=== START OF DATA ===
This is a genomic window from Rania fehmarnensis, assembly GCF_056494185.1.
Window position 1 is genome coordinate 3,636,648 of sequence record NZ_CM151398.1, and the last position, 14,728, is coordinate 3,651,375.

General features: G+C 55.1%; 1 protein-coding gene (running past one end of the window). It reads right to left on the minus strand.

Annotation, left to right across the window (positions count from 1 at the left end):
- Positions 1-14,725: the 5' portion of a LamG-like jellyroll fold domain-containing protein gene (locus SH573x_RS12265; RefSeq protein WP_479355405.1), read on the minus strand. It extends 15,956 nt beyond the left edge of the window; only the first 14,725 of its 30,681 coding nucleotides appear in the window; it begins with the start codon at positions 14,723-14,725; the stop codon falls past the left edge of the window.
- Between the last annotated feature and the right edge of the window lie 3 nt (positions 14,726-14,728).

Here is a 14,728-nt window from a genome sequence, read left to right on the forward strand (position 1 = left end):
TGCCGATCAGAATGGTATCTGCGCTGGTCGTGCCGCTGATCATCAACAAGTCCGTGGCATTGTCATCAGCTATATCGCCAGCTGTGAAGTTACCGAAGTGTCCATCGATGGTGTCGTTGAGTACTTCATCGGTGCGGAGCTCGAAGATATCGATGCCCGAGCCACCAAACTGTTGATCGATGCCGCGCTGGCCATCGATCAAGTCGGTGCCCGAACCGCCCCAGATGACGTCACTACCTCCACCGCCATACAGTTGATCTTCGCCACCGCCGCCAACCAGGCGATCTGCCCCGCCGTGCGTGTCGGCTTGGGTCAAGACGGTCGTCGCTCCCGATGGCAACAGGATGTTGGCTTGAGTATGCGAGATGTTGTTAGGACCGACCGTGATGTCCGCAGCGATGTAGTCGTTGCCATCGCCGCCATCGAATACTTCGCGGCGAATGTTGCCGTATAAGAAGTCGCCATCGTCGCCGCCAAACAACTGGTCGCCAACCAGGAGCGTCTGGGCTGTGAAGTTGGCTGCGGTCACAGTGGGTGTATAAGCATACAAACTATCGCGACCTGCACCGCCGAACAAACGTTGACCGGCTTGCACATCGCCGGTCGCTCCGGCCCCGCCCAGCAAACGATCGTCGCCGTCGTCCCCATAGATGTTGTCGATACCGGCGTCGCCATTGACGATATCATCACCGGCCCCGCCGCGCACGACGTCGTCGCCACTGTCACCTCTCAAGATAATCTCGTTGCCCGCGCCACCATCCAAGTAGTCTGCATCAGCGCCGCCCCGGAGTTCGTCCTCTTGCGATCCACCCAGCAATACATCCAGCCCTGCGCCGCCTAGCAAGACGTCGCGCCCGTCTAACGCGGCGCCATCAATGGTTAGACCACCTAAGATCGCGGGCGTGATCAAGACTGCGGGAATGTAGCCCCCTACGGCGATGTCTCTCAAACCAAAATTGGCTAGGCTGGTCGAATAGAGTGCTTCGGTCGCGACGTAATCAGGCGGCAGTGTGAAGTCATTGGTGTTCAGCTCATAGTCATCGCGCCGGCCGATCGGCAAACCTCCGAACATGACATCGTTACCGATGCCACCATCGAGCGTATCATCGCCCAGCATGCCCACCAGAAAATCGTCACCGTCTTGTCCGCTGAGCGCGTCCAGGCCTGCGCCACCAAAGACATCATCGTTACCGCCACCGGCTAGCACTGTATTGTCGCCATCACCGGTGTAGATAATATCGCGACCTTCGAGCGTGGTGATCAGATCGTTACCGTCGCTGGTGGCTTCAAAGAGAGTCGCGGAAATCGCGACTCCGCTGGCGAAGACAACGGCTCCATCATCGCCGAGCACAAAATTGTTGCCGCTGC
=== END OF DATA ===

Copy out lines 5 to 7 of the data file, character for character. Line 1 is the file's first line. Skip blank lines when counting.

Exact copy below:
- Positions 1-14,725: the 5' portion of a LamG-like jellyroll fold domain-containing protein gene (locus SH573x_RS12265; RefSeq protein WP_479355405.1), read on the minus strand. It extends 15,956 nt beyond the left edge of the window; only the first 14,725 of its 30,681 coding nucleotides appear in the window; it begins with the start codon at positions 14,723-14,725; the stop codon falls past the left edge of the window.
- Between the last annotated feature and the right edge of the window lie 3 nt (positions 14,726-14,728).

Here is a 14,728-nt window from a genome sequence, read left to right on the forward strand (position 1 = left end):